Nonprofits prepare for the worst with wealthy losing billions amid pandemic

Ben Steverman

As the stock market plunged on Thursday by the most in more than three decades, Kathleen Purdy was ordering more groceries for Hillside Food Outreach, a pantry that delivers to the elderly, disabled and needy in the suburbs north of New York City.

She was buying more supplies, especially frozen fruit and vegetables, because Westchester County, the site of one of the U.S.’s largest confirmed coronavirus outbreaks, asked Purdy’s organization to be ready to bring food to residents who were quarantined in their homes.

“We don’t want anybody to be hungry,” said Purdy, the organization’s founder and executive director. She was also recruiting volunteers to drop off supplies for people with the virus — with new procedures: No personal contact or even door-knocking allowed. “I am amazed at the number of volunteers who stepped up to do the deliveries.”

The coronavirus outbreak puts nonprofits in a bind. The needs of charities are set to soar — and the financial situations of many wealthy families and foundations that help fund the charities have deteriorated.

“We can see charitable contributions starting to slow down,” said Tom Gabriel, chief executive officer of United Way of Westchester and Putnam. “We know fundraising events are being canceled. At the same time there’s been an increase in demand for services.”

The world’s 500 richest people have lost almost $1 trillion since the beginning of the year, including $331 billion on Thursday, the biggest one-day drop in the eight-year history of the Bloomberg Billionaires Index.

Some of them are writing big checks to fight the outbreak. Bill and Melinda Gates’ foundation said last month it would commit as much as $100 million to the battle against the 2019 novel coronavirus. Half that money will go toward the COVID-19 Therapeutics Accelerator, a $125 million initiative announced Tuesday that’s also funded by $50 million from the U.K.’s Wellcome Trust and $25 million from Mastercard Inc.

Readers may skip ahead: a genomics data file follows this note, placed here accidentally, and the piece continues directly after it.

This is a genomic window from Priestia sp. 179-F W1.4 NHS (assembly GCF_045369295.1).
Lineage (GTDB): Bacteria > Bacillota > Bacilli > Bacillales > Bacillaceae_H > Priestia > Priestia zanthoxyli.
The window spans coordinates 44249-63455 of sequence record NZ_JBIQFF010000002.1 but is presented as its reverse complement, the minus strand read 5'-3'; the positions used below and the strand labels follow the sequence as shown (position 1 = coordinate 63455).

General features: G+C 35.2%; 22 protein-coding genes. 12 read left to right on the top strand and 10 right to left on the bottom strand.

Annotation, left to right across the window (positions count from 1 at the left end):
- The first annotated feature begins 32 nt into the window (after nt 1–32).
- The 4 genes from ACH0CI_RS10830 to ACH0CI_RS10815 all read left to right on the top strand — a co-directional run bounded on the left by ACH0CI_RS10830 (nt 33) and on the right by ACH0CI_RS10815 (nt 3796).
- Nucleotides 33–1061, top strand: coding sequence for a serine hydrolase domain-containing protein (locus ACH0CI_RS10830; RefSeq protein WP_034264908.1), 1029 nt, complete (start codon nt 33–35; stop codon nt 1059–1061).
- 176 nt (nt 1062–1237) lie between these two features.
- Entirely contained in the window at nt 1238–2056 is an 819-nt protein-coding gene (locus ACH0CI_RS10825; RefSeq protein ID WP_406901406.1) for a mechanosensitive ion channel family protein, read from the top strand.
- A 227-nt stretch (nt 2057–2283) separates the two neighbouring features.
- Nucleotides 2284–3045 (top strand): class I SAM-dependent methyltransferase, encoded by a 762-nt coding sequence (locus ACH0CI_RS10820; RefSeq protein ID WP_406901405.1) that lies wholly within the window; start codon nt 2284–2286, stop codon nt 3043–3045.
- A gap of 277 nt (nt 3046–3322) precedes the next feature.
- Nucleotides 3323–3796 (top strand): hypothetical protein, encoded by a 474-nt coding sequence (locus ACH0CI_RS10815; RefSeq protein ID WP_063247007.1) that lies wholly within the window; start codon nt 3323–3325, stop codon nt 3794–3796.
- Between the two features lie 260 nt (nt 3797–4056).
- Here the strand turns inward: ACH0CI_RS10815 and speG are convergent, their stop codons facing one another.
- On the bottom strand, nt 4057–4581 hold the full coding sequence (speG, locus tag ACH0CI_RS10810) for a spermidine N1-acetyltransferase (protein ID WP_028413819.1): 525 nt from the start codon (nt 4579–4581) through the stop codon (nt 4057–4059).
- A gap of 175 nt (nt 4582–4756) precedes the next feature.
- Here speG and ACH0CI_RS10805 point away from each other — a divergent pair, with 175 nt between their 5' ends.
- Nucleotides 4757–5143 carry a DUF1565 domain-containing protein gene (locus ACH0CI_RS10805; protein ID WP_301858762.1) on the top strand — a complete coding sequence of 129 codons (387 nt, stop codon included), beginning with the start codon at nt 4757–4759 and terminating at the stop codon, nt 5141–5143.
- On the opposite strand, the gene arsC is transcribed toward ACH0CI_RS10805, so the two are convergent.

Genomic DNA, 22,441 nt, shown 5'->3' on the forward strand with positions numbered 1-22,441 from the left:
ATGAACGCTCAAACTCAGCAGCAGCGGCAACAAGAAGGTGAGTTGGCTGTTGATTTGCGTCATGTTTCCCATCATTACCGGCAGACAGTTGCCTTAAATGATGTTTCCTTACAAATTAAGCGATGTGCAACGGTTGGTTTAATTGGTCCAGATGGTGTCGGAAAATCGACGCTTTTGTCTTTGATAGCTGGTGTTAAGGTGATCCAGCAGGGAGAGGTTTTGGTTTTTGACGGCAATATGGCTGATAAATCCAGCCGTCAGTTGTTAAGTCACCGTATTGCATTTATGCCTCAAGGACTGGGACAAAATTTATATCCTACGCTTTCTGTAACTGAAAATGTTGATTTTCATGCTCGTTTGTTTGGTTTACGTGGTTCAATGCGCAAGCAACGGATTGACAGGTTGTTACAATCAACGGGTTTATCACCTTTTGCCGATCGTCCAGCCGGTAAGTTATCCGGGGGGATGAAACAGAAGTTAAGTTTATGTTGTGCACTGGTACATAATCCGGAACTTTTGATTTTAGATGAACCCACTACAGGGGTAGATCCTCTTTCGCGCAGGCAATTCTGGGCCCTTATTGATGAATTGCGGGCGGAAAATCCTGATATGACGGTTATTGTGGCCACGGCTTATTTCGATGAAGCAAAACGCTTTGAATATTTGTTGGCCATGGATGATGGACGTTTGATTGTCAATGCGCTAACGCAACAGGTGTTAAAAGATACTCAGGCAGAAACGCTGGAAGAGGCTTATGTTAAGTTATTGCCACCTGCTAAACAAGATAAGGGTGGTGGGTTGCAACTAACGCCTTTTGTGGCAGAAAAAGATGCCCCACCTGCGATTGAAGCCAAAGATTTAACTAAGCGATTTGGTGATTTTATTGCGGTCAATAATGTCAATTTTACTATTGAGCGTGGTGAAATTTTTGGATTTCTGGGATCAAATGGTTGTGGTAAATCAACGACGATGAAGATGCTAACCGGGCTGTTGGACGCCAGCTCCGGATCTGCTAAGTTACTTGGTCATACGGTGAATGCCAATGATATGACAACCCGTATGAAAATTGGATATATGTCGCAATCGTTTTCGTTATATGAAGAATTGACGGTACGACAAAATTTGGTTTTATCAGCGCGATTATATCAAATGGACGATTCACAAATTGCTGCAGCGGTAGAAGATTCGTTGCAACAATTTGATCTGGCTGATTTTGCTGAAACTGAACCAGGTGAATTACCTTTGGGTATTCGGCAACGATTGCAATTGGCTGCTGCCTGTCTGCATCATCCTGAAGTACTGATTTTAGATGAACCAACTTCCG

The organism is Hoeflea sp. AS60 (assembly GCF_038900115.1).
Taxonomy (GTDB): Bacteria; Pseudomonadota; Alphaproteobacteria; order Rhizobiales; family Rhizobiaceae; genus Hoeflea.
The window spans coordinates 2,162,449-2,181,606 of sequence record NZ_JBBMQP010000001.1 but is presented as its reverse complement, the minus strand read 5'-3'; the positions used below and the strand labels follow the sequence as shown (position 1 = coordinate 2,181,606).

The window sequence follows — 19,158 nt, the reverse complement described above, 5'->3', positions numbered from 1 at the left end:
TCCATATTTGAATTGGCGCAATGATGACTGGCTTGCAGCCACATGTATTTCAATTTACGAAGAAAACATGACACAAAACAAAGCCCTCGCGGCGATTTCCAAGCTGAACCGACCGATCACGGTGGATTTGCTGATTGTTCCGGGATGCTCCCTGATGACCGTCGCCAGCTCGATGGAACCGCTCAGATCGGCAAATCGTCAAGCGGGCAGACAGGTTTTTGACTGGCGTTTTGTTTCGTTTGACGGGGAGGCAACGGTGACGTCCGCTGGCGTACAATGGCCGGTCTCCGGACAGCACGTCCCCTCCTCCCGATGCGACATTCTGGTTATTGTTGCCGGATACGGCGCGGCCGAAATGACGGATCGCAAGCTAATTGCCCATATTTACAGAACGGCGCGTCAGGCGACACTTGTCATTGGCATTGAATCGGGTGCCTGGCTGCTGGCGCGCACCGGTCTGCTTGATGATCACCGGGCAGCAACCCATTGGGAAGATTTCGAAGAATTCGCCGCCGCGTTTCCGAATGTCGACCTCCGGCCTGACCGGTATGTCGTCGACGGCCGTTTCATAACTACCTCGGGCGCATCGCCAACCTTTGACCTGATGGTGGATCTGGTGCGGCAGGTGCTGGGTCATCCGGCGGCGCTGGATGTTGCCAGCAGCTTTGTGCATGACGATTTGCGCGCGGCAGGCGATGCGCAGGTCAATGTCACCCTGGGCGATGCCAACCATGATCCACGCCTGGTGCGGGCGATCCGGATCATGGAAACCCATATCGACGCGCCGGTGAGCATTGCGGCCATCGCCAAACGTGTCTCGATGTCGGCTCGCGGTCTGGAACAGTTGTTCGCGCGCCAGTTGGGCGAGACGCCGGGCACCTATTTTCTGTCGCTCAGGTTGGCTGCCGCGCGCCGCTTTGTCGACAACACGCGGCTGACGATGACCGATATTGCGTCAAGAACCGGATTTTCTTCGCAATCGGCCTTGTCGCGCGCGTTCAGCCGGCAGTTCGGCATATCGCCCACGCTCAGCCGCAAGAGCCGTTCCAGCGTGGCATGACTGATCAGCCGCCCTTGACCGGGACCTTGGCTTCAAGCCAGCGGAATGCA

In Washington state, another area hit hard by the virus, the Seattle Foundation launched a COVID-19 response fund with more than $2.5 million from corporate and foundation donors including Alaska Airlines Inc., Inc., Microsoft Corp. and the Starbucks Foundation. On Thursday, the fund had surpassed $9 million, fueled by a $3 million gift from Microsoft billionaire Steve Ballmer and his wife, Connie.

As global markets crater, nonprofits worry that such generosity could become increasingly rare. Wealthy donors may be more preoccupied with their own balance sheets than the financial health of their favorite charities. Foundations, which are required by law to give away 5% of assets a year, could end up slashing their donations as the value of their investment holdings tumbles.

“People are seeing their investment portfolios decline and the natural inclination would be to pull back,”said Alison Powell of the Bridgespan Group, who advises wealthy individuals about philanthropy. “Our advice would be: Double down.”

One concern is that charities directly responding to coronavirus may get big checks, while other nonprofits are neglected or ignored. During a crisis, “the entire community is focused on one particular issue,” United Way’s Gabriel said. “The needs in the community explode and at the same time charitable giving drops precipitously for anything that does not involve that issue.”

Another worry for charities is that a pandemic will put unique strains on the nonprofit sector. Homeless shelters and programs for the elderly and disabled could be especially hard hit, for example. Social services are often provided by low-paid, poorly insured and hourly workers who are vulnerable to the outbreak themselves. Volunteers may be harder to come by during an outbreak.

The Muncie, Indiana-based Ball Brothers Foundation, with about $200 million in assets funded by the family that made the famous Mason jars, is doing just that. It’s preparing “rapid grants” for extras like medical supplies, cleaning services or child care. “We are keeping an eye on what we view as a very fluid situation,” said foundation Vice President Jenna Wachtmann.

Rich donors should remember that charities are on the front lines of the coronavirus, facing realities and risks that their funders don’t, said Henry Berman, chief executive officer of Exponent Philanthropy, an association of wealthy families and foundations with small staffs.

“We as funders need to remember we’re in a position of privilege to give away money,” Berman said. Even as markets have dropped, these “paper losses” just bring portfolios back to where they were a year or two ago, he said.

“Let’s keep some perspective here,” Berman said. “There’s still a lot of money available there for philanthropic purposes.”